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In E.K. Johnston’s new novel, That Inevitable Victorian Thing, world history doesn’t look the way we know it to today. There are some similarities, of course—as there are in all good speculative fiction—but it is the differences, the minor yet major tweaks, that define this new world. The biggest, from which the plot of this intriguing novel stems, is that Britain remained a super-power at the behest, and remarkably prescient forethought, of Queen Victoria I. This visionary new world is multicultural in a particular way: marriage matches are (most often) made by the omniscient Computer, transcending race and culture to pair couples by their genetic codes in an attempt to breed a stronger, more thoughtful empire. This situation has resulted in the kind of open and accepting society many people dream of. Biology (with love playing a somewhat more mysterious role) reigns supreme, resulting in a strong, united queendom (because, unlikely though it may seem to present-day readers sludging through the stew of misogyny, the monarchy hands down power via the first-born child, regardless of gender).
In this near-future world, Victoria-Margaret, a teenage girl and direct descendant of Queen Victoria I, is set to inherit the throne. But before she does, her parents have decided to give her one summer of freedom. Off she goes, “disguised” as Margaret of Sandwich, to Toronto, to stay with family friends and experience her “debut”: a teenage rite of passage, which, as in times past, signals a girl’s entrance into the marriage market, but not as in time’s past, is something all genders do. Margaret’s friend, Elizabeth, daughter of the Fleet Admiral of the Royal Canadian Navy, is in on the secret, and the two, though never particularly close up to this point, form a quick bond. On the night of their debut, Margaret and Elizabeth meet Helena Marcus, the daughter of one of the empire’s top geneticist. Helena has come down from New London by unexpected invitation, to debut in Toronto. Practical Helena, who from her childhood has expected to marry August Callaghan, a heir to a shipping conglomerate, accepts the invite out of duty, but upon meeting Margaret, very quickly begins to enjoy herself.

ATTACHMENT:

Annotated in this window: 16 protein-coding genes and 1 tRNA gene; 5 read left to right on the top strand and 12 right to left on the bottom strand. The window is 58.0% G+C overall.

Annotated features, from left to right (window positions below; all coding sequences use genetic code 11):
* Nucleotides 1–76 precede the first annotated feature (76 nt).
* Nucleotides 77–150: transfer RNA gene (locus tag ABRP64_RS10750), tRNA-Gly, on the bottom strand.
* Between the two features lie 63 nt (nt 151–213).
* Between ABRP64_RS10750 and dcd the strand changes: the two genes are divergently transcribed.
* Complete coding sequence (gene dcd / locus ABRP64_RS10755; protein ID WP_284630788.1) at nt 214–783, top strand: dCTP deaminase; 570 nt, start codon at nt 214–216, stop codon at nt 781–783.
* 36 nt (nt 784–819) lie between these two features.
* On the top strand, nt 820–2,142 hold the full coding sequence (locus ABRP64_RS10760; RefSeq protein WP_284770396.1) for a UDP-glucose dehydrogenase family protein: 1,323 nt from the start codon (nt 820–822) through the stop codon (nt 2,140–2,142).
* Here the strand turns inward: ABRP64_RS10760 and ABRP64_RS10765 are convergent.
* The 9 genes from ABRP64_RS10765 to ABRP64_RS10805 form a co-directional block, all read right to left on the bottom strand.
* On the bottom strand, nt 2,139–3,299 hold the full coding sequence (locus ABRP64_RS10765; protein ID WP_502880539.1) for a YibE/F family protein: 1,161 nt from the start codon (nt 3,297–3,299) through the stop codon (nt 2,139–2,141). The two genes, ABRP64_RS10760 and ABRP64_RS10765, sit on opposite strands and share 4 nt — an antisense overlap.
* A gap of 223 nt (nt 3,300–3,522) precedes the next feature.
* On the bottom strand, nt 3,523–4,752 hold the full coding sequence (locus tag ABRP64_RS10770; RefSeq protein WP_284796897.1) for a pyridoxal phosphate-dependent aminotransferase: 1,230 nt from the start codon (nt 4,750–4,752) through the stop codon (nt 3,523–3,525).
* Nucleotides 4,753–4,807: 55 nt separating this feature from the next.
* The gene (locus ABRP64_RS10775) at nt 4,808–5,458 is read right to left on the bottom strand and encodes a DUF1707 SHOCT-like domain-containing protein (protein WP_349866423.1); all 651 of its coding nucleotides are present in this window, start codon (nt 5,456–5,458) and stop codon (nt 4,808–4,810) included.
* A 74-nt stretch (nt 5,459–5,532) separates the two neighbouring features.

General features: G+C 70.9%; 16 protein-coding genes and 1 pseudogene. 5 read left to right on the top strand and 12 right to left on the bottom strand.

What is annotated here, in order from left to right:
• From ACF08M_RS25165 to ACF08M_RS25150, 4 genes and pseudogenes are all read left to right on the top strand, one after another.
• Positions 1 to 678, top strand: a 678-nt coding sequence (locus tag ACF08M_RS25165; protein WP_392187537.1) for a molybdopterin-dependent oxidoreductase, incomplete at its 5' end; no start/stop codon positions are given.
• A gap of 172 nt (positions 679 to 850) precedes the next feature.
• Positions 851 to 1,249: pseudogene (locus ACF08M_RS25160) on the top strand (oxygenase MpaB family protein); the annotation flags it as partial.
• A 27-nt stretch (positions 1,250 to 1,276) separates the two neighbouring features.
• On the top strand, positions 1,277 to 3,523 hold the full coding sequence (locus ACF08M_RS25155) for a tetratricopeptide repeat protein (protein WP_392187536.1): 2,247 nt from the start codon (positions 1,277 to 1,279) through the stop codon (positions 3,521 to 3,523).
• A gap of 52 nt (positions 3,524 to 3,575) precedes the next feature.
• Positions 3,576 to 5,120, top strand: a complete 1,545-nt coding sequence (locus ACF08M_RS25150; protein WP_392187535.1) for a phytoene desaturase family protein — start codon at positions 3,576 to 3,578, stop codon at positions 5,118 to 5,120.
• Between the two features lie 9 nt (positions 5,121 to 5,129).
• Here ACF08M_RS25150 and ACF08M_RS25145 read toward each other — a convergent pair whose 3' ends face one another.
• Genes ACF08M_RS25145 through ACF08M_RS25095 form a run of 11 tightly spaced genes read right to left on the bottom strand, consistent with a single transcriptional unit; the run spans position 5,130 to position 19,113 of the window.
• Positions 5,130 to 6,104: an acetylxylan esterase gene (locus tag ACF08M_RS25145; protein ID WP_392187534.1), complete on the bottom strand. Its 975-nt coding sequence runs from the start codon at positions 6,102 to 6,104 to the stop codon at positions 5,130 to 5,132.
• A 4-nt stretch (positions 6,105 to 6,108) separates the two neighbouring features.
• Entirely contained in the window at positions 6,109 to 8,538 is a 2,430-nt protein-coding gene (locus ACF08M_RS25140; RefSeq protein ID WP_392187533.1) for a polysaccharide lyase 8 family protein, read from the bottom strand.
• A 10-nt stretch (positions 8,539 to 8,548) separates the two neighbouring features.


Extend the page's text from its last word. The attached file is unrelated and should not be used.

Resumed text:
That Inevitable Victorian Thing takes a bit of time to catch—the first few chapters are focused on the large cast of (mostly female) characters and distinguishing between them can take some effort. The Computer’s dominance also requires getting used to: the fact that it borders on arranged marriage and begs questions of piety and fealty is softened by citizens’ acceptance and embrace of the system and offset by the occasional anecdote of marriages that blissfully exist outside of Computer influence. Quibbles aside, once this new world is adjusted to, the plot moves along at a nice pace. The Toronto and Canadian woods of the future are well rendered, and the open society is beguiling—citizens of this empire appear happy, well-adjusted, compliant. Perhaps this is because the book focuses mainly on the upper class and those that work for them. Or perhaps—and it seems entirely possible given the promise of the world Johnston has created—this is because everyone is, actually, content.
As the novel progresses, and Margaret and Helena’s friendship hurtles toward the inevitability of something more, That Inevitable Victorian Thing picks up a lot of steam. In parts, it carries some of the bright sweetness of Sarah Waters’ early books, and the deft manner in which it deals with its protagonists’ sexualities and gender identities is refreshing. Margaret, despite her remarkably privileged upbringing, remains grounded and level-headed throughout the confusion and trials of her summer “vacation,” and Helena, thrown off kilter by unexpected news about her identity, bears her own and others’ secrets with unending grace. Towards the last third of the novel, the plot twists can feel forced, and the main conflict resolves itself a bit quickly with a somewhat naïve pact—but it’s hard to object to young characters exhibiting intelligence, patience, and resilience, especially when their actions conclude with happiness and the continued well-being of the empire.
That Inevitable Victorian Thing is billed as a young adult book, but as is often the case with this category, older readers will also enjoy this inventive royal coming-of-age fairy tale.
That Inevitable Victorian Thing
By E.K. Johnston
Hardcover, 978110199497, 336 pp.